When parliament heard on Tuesday that the resignation of employment and labour director-general (DG) Thobile Lamati was subject to President Cyril Ramaphosa’s approval, minister Thulas Nxesi had long accepted his resignation letter.
Shockingly, Nxesi failed to disclose these details to the Select Committee on Trade and Industry, Small Business Development, Tourism, Employment, and Labour, and his opponents allege he usurped Ramaphosa’s powers and deliberately misled parliament about it.
“The minister goes and tells parliament he is waiting for the president to indicate a way forward, but he sends a letter to the DG accepting the resignation. He has no authority to do this,” said an insider.
Another critic said Nxesi’s rush to accept the resignation when he had no authority exposed that the power struggle between him and Lamati went beyond the dispute over the R5-billion job creation deal with Thuja Capital that forced Lamati’s exit.
Nxesi’s spokesperson, Sabelo Mali, said he was unable to respond to questions about the minister’s alleged conduct due to time constraints and instead preferred to share the notes he presented to parliament. Questions sent to Nxesi’s personal phone were not answered.
On Tuesday, Nxesi told the committee that Lamati’s resignation letter was sent to the presidency for confirmation, and the department did not know when Ramaphosa would attend to the matter.
“We are discussing with people in the Presidency how to move forward, but the DG has given until month-end that he is leaving,” Nxesi said.
He only disclosed that he gave Lamati a month’s special leave while the resignation was being processed.
Yet three days earlier, Nxesi, who has no powers to appoint or dismiss a DG, sent Lamati a letter titled, “Acceptance of your resignation as the director-general of the department of employment and labour”.
“Your resignation as the director-general of the department of employment and labour has been accepted. As per your request, your final day of work will be 30 November 2023. “I, however, request that your notice period be served while on special leave with pay as per the Public Service Amendment Act and related regulations.”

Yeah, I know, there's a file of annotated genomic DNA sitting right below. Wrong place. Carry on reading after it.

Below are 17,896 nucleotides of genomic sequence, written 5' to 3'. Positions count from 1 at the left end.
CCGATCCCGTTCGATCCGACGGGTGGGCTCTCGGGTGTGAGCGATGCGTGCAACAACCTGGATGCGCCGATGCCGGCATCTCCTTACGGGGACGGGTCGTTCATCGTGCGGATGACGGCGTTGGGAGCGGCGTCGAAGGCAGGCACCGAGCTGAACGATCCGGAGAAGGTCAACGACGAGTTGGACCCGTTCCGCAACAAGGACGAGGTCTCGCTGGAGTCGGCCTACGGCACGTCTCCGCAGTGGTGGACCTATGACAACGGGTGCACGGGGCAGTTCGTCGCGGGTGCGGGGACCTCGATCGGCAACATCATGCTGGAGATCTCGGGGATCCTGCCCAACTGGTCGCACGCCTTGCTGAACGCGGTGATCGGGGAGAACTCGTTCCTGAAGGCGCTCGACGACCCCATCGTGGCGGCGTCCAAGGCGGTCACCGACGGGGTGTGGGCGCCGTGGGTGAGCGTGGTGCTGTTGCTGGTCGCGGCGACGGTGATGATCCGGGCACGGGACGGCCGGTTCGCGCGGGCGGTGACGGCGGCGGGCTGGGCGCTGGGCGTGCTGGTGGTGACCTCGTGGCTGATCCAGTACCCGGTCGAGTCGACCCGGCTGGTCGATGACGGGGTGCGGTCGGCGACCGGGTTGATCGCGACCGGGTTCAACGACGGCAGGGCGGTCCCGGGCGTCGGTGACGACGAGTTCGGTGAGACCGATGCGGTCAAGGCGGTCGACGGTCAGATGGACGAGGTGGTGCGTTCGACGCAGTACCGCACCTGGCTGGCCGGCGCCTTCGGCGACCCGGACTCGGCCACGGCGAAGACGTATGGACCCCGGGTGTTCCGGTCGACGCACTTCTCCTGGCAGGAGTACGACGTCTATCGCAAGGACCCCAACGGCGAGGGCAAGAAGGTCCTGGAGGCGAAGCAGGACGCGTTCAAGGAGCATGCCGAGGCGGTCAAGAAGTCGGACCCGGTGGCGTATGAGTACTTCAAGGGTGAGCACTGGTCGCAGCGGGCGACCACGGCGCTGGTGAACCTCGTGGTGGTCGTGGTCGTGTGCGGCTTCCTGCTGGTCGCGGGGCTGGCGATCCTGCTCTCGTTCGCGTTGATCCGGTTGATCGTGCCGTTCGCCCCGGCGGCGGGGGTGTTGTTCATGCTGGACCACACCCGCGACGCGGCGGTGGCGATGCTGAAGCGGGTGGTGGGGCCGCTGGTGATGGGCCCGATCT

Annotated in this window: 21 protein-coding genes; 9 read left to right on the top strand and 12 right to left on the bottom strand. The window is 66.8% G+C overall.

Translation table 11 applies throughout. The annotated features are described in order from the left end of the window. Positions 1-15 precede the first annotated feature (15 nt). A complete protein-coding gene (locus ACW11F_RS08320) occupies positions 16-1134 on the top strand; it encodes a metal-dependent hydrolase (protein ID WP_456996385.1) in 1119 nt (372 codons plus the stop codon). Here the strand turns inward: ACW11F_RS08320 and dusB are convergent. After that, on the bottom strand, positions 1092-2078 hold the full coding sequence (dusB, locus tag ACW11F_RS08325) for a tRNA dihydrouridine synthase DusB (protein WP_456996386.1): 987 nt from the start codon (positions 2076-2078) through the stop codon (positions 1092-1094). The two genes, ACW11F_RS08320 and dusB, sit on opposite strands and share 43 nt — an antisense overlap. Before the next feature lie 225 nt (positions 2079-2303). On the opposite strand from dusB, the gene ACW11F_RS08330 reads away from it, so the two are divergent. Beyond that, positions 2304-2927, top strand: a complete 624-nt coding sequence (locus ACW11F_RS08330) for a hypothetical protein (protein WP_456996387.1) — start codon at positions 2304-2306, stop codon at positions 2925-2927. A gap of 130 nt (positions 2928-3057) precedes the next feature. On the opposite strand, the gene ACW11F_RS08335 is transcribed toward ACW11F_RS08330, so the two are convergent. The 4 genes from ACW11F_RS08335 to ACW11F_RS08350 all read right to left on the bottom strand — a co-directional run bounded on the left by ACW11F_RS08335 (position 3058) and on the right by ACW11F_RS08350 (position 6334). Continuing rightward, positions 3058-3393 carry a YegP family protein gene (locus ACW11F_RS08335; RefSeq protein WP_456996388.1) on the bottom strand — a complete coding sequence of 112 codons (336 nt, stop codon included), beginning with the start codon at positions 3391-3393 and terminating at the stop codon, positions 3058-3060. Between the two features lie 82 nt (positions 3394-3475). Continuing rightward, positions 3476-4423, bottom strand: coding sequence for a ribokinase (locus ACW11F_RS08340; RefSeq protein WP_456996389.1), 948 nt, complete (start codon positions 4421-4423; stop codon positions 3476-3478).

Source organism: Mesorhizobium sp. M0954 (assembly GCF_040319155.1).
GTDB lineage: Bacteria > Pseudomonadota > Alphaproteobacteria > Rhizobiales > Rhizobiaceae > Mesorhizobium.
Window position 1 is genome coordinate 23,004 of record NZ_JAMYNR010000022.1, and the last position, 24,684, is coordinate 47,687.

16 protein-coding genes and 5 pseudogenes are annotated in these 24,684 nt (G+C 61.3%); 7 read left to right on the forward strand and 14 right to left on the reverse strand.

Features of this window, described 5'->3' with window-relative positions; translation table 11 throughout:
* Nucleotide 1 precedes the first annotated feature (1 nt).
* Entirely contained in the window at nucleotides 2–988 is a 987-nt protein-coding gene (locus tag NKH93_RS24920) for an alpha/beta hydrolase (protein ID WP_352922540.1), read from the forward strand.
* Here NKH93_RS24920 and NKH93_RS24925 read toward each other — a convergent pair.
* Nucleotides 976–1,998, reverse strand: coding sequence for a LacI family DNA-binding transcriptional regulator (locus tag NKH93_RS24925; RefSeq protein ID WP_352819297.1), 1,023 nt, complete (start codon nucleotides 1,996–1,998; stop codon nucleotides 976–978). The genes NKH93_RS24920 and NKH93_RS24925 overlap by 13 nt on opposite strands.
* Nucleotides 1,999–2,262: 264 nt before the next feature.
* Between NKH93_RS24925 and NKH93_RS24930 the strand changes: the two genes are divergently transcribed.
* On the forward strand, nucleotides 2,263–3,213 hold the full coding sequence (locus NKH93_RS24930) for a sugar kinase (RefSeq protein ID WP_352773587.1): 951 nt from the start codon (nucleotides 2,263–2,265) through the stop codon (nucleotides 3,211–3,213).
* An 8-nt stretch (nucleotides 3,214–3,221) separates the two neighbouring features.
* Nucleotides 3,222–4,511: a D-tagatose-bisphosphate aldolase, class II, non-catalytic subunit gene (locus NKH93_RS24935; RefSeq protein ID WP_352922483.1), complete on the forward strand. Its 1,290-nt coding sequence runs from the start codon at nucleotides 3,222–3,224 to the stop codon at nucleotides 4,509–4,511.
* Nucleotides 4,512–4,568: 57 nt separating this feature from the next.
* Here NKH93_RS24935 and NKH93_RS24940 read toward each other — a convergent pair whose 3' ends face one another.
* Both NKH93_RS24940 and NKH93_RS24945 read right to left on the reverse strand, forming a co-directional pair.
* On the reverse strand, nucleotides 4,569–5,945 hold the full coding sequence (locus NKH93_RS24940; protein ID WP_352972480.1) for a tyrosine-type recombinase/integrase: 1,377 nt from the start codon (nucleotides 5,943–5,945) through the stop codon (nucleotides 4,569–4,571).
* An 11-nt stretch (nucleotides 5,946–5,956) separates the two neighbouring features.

He agreed it was important for the executive authority and accounting officer to share the same vision for the department.
“I believe this approach will enhance the stability of the department and its entities,” he added.
Nxesi wished Lamati well on behalf of the ministry and the department and thanked him for his service.
In his farewell message to colleagues, Lamati pulled no punches, saying he was being crucified for trying to deliver on the government’s job mandate.
He confirmed his exit was forced by the media-driven controversy over the R5-billion job-creation deal with Thuja Capital and “from that time onwards, I endured a terrible time where my integrity was questioned”.
“[An] impression was created [aided by some officials whose names are known] that I approved this project with corrupt intentions.
“These accusations are made by people who, year in and year out, have failed to ensure that the unemployed, youth, women, and [the] disabled are given the opportunity to partake in economic activity,” said Lamati.
He said his critics were hiding behind policies without offering any alternative to the unemployment challenge.
He still defended the project, saying the plan offered greater prospects of job opportunities to millions of unemployed people.
“The project, unlike all the projects we ever had, had the potential to create more than 700,000 sustainable jobs.”
He said no one had bothered to check the feasibility of this claim.